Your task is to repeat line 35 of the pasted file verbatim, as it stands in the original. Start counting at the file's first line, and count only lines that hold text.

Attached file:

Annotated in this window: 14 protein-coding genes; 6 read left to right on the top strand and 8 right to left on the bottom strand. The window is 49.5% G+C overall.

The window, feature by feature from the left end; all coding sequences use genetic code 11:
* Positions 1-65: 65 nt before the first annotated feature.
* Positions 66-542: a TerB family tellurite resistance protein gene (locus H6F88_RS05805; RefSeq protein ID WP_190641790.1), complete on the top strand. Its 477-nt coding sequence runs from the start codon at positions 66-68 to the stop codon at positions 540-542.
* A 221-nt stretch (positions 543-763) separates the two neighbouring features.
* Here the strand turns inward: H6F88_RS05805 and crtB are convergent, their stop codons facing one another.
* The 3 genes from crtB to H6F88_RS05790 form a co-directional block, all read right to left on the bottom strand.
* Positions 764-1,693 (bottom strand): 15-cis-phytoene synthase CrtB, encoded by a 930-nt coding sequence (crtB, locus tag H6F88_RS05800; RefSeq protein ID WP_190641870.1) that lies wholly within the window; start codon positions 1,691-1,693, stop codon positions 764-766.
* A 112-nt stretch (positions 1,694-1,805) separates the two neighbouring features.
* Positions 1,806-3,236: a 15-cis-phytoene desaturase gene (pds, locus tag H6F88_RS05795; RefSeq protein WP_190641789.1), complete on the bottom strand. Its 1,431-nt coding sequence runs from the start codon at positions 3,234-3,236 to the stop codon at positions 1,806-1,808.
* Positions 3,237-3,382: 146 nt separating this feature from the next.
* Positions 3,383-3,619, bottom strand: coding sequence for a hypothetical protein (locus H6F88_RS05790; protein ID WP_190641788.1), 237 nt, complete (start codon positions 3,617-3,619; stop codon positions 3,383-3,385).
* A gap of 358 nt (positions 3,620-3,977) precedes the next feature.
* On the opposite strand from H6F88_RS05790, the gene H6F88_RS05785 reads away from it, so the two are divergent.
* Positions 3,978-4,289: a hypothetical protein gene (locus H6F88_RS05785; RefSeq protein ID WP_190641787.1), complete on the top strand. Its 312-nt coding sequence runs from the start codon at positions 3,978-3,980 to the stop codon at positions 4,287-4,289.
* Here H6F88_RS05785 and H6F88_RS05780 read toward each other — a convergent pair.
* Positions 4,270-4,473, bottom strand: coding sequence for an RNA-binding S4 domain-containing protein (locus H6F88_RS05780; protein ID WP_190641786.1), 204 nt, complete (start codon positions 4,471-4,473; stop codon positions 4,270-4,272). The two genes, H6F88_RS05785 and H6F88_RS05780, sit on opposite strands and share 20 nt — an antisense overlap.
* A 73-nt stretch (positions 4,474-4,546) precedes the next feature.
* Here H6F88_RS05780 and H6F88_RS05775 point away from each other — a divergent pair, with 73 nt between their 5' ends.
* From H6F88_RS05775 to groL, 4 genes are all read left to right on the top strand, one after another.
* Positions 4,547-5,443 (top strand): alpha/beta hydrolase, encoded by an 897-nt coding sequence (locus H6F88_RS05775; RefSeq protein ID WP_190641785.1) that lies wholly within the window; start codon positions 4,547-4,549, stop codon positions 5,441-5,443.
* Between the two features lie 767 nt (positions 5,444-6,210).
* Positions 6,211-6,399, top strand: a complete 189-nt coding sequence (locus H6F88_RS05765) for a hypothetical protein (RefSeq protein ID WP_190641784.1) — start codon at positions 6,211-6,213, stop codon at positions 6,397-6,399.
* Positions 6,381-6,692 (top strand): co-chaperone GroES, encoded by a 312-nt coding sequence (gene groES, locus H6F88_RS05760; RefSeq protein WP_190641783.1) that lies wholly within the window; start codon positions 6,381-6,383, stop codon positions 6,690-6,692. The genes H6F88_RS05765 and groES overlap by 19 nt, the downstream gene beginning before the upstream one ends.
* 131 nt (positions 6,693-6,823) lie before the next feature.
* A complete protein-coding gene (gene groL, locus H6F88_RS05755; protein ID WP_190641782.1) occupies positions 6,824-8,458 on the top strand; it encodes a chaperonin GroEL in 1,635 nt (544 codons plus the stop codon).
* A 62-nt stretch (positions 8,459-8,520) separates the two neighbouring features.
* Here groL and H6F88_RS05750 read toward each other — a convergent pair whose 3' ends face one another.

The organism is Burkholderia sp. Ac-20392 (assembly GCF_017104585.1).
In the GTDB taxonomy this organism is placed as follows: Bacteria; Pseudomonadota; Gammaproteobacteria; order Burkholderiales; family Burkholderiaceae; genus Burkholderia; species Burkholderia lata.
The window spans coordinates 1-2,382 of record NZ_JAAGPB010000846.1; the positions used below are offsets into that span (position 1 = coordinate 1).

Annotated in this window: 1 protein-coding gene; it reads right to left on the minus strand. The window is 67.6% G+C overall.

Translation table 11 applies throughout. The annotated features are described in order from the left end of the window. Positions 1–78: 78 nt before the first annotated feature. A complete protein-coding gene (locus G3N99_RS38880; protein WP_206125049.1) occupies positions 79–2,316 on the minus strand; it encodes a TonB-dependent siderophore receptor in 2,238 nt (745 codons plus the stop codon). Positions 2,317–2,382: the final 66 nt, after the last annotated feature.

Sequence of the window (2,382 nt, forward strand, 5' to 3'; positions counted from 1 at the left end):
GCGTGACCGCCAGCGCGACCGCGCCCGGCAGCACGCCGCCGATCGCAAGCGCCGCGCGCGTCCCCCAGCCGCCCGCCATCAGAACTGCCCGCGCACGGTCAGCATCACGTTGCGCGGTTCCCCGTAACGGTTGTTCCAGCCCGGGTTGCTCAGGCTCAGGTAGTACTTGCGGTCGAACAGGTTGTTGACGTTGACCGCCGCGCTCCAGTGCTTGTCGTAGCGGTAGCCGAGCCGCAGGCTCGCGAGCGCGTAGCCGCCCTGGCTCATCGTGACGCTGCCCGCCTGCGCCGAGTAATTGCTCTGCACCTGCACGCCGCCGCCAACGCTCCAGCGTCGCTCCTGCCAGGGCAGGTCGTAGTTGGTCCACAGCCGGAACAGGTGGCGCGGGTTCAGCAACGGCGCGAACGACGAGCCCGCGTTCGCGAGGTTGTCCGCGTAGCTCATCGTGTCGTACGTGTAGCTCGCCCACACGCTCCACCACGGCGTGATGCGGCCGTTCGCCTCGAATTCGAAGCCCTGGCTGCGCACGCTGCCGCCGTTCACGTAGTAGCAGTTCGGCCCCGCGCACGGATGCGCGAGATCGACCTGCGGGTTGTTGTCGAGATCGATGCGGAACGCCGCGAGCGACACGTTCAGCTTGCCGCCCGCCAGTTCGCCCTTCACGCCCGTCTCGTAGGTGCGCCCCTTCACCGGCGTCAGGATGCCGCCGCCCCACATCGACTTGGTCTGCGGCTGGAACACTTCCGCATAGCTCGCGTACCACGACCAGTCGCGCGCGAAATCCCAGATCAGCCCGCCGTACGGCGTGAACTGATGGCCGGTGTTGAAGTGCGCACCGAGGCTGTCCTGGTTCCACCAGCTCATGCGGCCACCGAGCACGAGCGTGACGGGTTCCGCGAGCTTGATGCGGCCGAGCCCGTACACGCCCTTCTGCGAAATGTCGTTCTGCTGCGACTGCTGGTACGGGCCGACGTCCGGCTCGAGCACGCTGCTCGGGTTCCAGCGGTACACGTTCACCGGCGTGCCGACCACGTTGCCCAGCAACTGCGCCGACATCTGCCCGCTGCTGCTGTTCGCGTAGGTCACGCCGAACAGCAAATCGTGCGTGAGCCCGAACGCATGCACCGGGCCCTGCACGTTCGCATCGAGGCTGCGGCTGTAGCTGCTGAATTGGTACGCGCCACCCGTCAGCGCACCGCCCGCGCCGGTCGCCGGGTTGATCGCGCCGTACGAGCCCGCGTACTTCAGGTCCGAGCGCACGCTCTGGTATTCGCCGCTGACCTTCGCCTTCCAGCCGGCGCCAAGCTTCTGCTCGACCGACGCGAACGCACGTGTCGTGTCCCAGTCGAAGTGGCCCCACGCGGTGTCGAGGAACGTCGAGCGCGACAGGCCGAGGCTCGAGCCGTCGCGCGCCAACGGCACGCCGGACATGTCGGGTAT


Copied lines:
GCGTGACCGCCAGCGCGACCGCGCCCGGCAGCACGCCGCCGATCGCAAGCGCCGCGCGCGTCCCCCAGCCGCCCGCCATCAGAACTGCCCGCGCACGGTCAGCATCACGTTGCGCGGTTCCCCGTAACGGTTGTTCCAGCCCGGGTTGCTCAGGCTCAGGTAGTACTTGCGGTCGAACAGGTTGTTGACGTTGACCGCCGCGCTCCAGTGCTTGTCGTAGCGGTAGCCGAGCCGCAGGCTCGCGAGCGCGTAGCCGCCCTGGCTCATCGTGACGCTGCCCGCCTGCGCCGAGTAATTGCTCTGCACCTGCACGCCGCCGCCAACGCTCCAGCGTCGCTCCTGCCAGGGCAGGTCGTAGTTGGTCCACAGCCGGAACAGGTGGCGCGGGTTCAGCAACGGCGCGAACGACGAGCCCGCGTTCGCGAGGTTGTCCGCGTAGCTCATCGTGTCGTACGTGTAGCTCGCCCACACGCTCCACCACGGCGTGATGCGGCCGTTCGCCTCGAATTCGAAGCCCTGGCTGCGCACGCTGCCGCCGTTCACGTAGTAGCAGTTCGGCCCCGCGCACGGATGCGCGAGATCGACCTGCGGGTTGTTGTCGAGATCGATGCGGAACGCCGCGAGCGACACGTTCAGCTTGCCGCCCGCCAGTTCGCCCTTCACGCCCGTCTCGTAGGTGCGCCCCTTCACCGGCGTCAGGATGCCGCCGCCCCACATCGACTTGGTCTGCGGCTGGAACACTTCCGCATAGCTCGCGTACCACGACCAGTCGCGCGCGAAATCCCAGATCAGCCCGCCGTACGGCGTGAACTGATGGCCGGTGTTGAAGTGCGCACCGAGGCTGTCCTGGTTCCACCAGCTCATGCGGCCACCGAGCACGAGCGTGACGGGTTCCGCGAGCTTGATGCGGCCGAGCCCGTACACGCCCTTCTGCGAAATGTCGTTCTGCTGCGACTGCTGGTACGGGCCGACGTCCGGCTCGAGCACGCTGCTCGGGTTCCAGCGGTACACGTTCACCGGCGTGCCGACCACGTTGCCCAGCAACTGCGCCGACATCTGCCCGCTGCTGCTGTTCGCGTAGGTCACGCCGAACAGCAAATCGTGCGTGAGCCCGAACGCATGCACCGGGCCCTGCACGTTCGCATCGAGGCTGCGGCTGTAGCTGCTGAATTGGTACGCGCCACCCGTCAGCGCACCGCCCGCGCCGGTCGCCGGGTTGATCGCGCCGTACGAGCCCGCGTACTTCAGGTCCGAGCGCACGCTCTGGTATTCGCCGCTGACCTTCGCCTTCCAGCCGGCGCCAAGCTTCTGCTCGACCGACGCGAACGCACGTGTCGTGTCCCAGTCGAAGTGGCCCCACGCGGTGTCGAGGAACGTCGAGCGCGACAGGCCGAGGCTCGAGCCGTCGCGCGCCAACGGCACGCCGGACATGTCGGGTAT